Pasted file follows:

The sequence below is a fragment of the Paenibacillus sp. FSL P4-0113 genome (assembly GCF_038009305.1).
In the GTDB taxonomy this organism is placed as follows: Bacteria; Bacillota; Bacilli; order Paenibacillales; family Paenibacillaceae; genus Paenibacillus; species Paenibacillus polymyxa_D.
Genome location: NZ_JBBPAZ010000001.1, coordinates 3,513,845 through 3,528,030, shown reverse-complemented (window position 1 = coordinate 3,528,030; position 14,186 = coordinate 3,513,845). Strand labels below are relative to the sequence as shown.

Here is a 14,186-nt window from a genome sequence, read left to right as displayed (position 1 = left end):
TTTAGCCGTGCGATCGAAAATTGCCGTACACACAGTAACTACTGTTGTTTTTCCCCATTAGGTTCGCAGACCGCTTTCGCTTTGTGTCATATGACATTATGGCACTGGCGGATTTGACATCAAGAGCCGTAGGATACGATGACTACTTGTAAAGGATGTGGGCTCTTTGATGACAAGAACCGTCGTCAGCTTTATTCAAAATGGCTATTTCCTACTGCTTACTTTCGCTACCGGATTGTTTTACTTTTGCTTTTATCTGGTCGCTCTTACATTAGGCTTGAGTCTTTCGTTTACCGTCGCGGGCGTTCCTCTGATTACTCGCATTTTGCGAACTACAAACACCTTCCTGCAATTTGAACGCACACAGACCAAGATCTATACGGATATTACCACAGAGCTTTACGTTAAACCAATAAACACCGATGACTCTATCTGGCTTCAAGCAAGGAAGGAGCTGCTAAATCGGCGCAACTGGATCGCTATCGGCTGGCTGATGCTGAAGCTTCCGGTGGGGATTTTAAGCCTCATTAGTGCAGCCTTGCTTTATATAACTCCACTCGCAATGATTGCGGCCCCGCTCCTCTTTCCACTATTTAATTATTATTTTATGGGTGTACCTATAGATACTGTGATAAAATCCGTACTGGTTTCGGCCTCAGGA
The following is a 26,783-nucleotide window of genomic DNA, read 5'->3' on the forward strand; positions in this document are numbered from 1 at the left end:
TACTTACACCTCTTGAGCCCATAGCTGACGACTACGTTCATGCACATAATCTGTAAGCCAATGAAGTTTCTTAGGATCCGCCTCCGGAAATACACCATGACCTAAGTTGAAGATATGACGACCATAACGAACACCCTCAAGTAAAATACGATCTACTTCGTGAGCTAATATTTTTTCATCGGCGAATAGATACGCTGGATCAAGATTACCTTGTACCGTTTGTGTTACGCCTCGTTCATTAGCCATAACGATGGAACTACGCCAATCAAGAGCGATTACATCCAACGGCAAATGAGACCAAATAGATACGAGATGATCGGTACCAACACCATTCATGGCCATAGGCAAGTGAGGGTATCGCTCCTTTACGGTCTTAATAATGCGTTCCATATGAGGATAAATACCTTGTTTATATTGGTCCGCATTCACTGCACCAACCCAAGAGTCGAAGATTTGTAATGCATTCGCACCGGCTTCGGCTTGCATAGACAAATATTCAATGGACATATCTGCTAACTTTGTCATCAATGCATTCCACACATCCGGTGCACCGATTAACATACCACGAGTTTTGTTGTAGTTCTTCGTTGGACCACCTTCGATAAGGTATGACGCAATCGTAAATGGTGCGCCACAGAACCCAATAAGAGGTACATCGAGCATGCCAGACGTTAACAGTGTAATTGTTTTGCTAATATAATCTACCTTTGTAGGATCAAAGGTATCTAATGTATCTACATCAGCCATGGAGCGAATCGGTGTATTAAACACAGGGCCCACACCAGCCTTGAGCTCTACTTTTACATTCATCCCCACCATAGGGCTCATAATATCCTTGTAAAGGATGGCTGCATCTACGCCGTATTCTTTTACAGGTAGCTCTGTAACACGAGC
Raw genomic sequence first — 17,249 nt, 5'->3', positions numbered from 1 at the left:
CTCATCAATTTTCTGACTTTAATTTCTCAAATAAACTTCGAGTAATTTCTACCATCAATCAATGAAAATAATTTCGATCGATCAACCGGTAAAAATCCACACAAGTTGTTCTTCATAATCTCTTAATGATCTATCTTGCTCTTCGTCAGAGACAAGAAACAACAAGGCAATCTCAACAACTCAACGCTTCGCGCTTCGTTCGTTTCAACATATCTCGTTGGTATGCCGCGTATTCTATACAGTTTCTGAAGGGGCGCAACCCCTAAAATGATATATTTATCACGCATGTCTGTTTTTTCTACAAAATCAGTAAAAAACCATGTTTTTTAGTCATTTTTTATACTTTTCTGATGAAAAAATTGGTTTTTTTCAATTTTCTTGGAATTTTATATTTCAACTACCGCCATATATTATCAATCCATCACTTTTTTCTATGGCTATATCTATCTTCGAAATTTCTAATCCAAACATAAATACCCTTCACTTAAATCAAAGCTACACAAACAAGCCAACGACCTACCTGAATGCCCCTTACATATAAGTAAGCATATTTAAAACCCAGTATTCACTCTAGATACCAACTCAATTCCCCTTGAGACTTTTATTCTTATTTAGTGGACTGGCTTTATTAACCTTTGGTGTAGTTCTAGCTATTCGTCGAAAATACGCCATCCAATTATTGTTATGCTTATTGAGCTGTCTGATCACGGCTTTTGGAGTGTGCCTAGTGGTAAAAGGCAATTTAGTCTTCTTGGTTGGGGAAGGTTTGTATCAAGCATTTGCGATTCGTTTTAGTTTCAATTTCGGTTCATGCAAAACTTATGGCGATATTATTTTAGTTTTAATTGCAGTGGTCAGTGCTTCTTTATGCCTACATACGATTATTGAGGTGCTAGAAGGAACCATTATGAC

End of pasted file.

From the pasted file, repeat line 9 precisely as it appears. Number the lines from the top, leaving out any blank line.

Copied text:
CTCATCAATTTTCTGACTTTAATTTCTCAAATAAACTTCGAGTAATTTCTACCATCAATCAATGAAAATAATTTCGATCGATCAACCGGTAAAAATCCACACAAGTTGTTCTTCATAATCTCTTAATGATCTATCTTGCTCTTCGTCAGAGACAAGAAACAACAAGGCAATCTCAACAACTCAACGCTTCGCGCTTCGTTCGTTTCAACATATCTCGTTGGTATGCCGCGTATTCTATACAGTTTCTGAAGGGGCGCAACCCCTAAAATGATATATTTATCACGCATGTCTGTTTTTTCTACAAAATCAGTAAAAAACCATGTTTTTTAGTCATTTTTTATACTTTTCTGATGAAAAAATTGGTTTTTTTCAATTTTCTTGGAATTTTATATTTCAACTACCGCCATATATTATCAATCCATCACTTTTTTCTATGGCTATATCTATCTTCGAAATTTCTAATCCAAACATAAATACCCTTCACTTAAATCAAAGCTACACAAACAAGCCAACGACCTACCTGAATGCCCCTTACATATAAGTAAGCATATTTAAAACCCAGTATTCACTCTAGATACCAACTCAATTCCCCTTGAGACTTTTATTCTTATTTAGTGGACTGGCTTTATTAACCTTTGGTGTAGTTCTAGCTATTCGTCGAAAATACGCCATCCAATTATTGTTATGCTTATTGAGCTGTCTGATCACGGCTTTTGGAGTGTGCCTAGTGGTAAAAGGCAATTTAGTCTTCTTGGTTGGGGAAGGTTTGTATCAAGCATTTGCGATTCGTTTTAGTTTCAATTTCGGTTCATGCAAAACTTATGGCGATATTATTTTAGTTTTAATTGCAGTGGTCAGTGCTTCTTTATGCCTACATACGATTATTGAGGTGCTAGAAGGAACCATTATGAC